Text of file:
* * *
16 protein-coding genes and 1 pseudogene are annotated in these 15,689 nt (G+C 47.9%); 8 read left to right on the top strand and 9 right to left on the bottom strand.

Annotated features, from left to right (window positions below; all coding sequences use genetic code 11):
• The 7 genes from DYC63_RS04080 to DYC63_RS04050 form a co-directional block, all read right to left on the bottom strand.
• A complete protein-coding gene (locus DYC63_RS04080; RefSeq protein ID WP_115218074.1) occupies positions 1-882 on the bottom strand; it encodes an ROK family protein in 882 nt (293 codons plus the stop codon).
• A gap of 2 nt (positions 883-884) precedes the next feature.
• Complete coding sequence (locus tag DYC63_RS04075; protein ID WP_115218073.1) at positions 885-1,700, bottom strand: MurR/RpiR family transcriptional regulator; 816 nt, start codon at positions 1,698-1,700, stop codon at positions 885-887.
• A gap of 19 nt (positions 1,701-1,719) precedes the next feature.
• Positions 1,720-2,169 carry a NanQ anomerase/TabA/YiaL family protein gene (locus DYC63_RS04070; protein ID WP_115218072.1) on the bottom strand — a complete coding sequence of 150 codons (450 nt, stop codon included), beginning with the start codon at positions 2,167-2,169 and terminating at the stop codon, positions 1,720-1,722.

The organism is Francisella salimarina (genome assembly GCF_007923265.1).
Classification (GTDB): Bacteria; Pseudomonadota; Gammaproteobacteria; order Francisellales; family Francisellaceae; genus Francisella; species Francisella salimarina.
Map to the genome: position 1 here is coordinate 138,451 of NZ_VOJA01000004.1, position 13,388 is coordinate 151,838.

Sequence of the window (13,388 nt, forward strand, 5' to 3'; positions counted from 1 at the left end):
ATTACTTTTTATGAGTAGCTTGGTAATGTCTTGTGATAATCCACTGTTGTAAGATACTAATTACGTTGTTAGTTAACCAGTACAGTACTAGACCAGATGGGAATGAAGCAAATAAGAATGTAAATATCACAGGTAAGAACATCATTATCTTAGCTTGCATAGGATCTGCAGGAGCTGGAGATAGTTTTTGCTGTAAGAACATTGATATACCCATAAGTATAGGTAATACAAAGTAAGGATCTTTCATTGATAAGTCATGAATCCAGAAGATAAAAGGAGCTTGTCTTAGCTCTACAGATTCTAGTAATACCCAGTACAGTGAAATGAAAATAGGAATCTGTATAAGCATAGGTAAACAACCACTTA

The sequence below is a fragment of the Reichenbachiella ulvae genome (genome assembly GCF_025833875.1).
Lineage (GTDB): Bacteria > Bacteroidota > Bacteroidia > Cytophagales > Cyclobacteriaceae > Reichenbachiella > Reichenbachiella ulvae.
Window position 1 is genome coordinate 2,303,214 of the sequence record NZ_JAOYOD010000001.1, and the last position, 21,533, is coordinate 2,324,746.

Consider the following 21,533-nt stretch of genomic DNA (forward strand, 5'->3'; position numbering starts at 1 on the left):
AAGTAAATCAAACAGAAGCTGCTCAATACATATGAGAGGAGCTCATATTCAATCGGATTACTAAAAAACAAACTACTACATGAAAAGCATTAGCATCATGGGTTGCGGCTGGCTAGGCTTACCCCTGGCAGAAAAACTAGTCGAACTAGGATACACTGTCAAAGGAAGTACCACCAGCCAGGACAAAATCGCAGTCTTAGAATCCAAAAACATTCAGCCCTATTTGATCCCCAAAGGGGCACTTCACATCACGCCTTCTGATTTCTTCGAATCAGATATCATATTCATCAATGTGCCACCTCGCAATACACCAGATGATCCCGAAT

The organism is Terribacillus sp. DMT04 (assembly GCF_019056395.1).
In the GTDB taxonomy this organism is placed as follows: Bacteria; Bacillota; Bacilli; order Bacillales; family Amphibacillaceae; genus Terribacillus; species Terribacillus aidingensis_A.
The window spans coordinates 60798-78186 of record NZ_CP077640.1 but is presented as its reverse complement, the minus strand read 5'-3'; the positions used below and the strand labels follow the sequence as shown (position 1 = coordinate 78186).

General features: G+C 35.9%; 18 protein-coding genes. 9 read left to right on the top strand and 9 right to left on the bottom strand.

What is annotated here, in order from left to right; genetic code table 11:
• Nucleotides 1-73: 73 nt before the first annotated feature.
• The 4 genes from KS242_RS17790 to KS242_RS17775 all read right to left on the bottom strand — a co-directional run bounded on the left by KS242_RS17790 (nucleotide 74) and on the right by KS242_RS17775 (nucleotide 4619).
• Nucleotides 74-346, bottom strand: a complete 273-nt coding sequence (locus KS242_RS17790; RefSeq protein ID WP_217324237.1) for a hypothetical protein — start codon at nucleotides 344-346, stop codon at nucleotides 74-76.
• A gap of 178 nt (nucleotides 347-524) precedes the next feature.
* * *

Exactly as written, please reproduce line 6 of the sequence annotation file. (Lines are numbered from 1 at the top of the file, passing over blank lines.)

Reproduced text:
• Complete coding sequence (locus tag DYC63_RS04075; protein ID WP_115218073.1) at positions 885-1,700, bottom strand: MurR/RpiR family transcriptional regulator; 816 nt, start codon at positions 1,698-1,700, stop codon at positions 885-887.